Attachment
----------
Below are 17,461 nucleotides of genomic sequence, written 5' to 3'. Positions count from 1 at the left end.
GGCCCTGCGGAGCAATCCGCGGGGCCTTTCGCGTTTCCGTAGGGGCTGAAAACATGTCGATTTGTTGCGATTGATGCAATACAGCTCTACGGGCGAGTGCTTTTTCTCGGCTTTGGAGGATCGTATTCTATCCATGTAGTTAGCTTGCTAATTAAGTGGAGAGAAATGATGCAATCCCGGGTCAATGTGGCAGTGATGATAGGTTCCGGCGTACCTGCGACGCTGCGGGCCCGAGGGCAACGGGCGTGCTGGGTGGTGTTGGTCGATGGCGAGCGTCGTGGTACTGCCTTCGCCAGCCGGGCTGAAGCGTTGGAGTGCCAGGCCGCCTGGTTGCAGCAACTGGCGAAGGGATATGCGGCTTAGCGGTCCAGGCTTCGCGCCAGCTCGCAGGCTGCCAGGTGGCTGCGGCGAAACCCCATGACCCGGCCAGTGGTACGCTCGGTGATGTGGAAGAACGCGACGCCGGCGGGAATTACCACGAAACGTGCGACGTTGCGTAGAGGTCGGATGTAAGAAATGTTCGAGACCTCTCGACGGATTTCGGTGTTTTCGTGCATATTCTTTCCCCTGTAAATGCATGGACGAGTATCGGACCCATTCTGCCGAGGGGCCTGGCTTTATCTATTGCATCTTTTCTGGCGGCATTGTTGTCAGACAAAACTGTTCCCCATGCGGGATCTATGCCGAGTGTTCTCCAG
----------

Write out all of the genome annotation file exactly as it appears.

Below are 17,461 nucleotides of genomic sequence, written 5' to 3'. Positions count from 1 at the left end.
GGCCCTGCGGAGCAATCCGCGGGGCCTTTCGCGTTTCCGTAGGGGCTGAAAACATGTCGATTTGTTGCGATTGATGCAATACAGCTCTACGGGCGAGTGCTTTTTCTCGGCTTTGGAGGATCGTATTCTATCCATGTAGTTAGCTTGCTAATTAAGTGGAGAGAAATGATGCAATCCCGGGTCAATGTGGCAGTGATGATAGGTTCCGGCGTACCTGCGACGCTGCGGGCCCGAGGGCAACGGGCGTGCTGGGTGGTGTTGGTCGATGGCGAGCGTCGTGGTACTGCCTTCGCCAGCCGGGCTGAAGCGTTGGAGTGCCAGGCCGCCTGGTTGCAGCAACTGGCGAAGGGATATGCGGCTTAGCGGTCCAGGCTTCGCGCCAGCTCGCAGGCTGCCAGGTGGCTGCGGCGAAACCCCATGACCCGGCCAGTGGTACGCTCGGTGATGTGGAAGAACGCGACGCCGGCGGGAATTACCACGAAACGTGCGACGTTGCGTAGAGGTCGGATGTAAGAAATGTTCGAGACCTCTCGACGGATTTCGGTGTTTTCGTGCATATTCTTTCCCCTGTAAATGCATGGACGAGTATCGGACCCATTCTGCCGAGGGGCCTGGCTTTATCTATTGCATCTTTTCTGGCGGCATTGTTGTCAGACAAAACTGTTCCCCATGCGGGATCTATGCCGAGTGTTCTCCAG